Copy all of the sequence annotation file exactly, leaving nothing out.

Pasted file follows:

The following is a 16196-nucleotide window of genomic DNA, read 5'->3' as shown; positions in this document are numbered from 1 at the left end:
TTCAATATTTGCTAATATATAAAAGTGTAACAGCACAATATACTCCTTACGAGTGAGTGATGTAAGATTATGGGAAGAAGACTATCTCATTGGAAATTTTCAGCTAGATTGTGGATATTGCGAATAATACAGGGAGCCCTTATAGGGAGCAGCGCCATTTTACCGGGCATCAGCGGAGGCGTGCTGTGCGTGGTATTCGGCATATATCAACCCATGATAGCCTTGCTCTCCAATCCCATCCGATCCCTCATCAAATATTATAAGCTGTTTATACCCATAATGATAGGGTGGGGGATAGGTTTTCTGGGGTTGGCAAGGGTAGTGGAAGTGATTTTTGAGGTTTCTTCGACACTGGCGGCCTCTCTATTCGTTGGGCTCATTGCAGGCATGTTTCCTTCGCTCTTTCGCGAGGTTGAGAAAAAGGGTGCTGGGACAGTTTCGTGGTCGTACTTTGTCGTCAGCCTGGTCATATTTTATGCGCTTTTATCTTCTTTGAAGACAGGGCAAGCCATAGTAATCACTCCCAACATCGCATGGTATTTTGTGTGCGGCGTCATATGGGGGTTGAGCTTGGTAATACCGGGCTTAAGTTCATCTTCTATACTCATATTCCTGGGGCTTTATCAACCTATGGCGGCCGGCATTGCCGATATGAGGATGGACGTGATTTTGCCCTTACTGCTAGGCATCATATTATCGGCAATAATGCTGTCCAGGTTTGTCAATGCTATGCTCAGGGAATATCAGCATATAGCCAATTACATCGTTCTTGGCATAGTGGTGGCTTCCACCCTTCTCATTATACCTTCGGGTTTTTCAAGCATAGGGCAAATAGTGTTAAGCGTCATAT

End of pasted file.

The following is a 16196-nucleotide window of genomic DNA, read 5'->3' as shown; positions in this document are numbered from 1 at the left end:
TTCAATATTTGCTAATATATAAAAGTGTAACAGCACAATATACTCCTTACGAGTGAGTGATGTAAGATTATGGGAAGAAGACTATCTCATTGGAAATTTTCAGCTAGATTGTGGATATTGCGAATAATACAGGGAGCCCTTATAGGGAGCAGCGCCATTTTACCGGGCATCAGCGGAGGCGTGCTGTGCGTGGTATTCGGCATATATCAACCCATGATAGCCTTGCTCTCCAATCCCATCCGATCCCTCATCAAATATTATAAGCTGTTTATACCCATAATGATAGGGTGGGGGATAGGTTTTCTGGGGTTGGCAAGGGTAGTGGAAGTGATTTTTGAGGTTTCTTCGACACTGGCGGCCTCTCTATTCGTTGGGCTCATTGCAGGCATGTTTCCTTCGCTCTTTCGCGAGGTTGAGAAAAAGGGTGCTGGGACAGTTTCGTGGTCGTACTTTGTCGTCAGCCTGGTCATATTTTATGCGCTTTTATCTTCTTTGAAGACAGGGCAAGCCATAGTAATCACTCCCAACATCGCATGGTATTTTGTGTGCGGCGTCATATGGGGGTTGAGCTTGGTAATACCGGGCTTAAGTTCATCTTCTATACTCATATTCCTGGGGCTTTATCAACCTATGGCGGCCGGCATTGCCGATATGAGGATGGACGTGATTTTGCCCTTACTGCTAGGCATCATATTATCGGCAATAATGCTGTCCAGGTTTGTCAATGCTATGCTCAGGGAATATCAGCATATAGCCAATTACATCGTTCTTGGCATAGTGGTGGCTTCCACCCTTCTCATTATACCTTCGGGTTTTTCAAGCATAGGGCAAATAGTGTTAAGCGTCATAT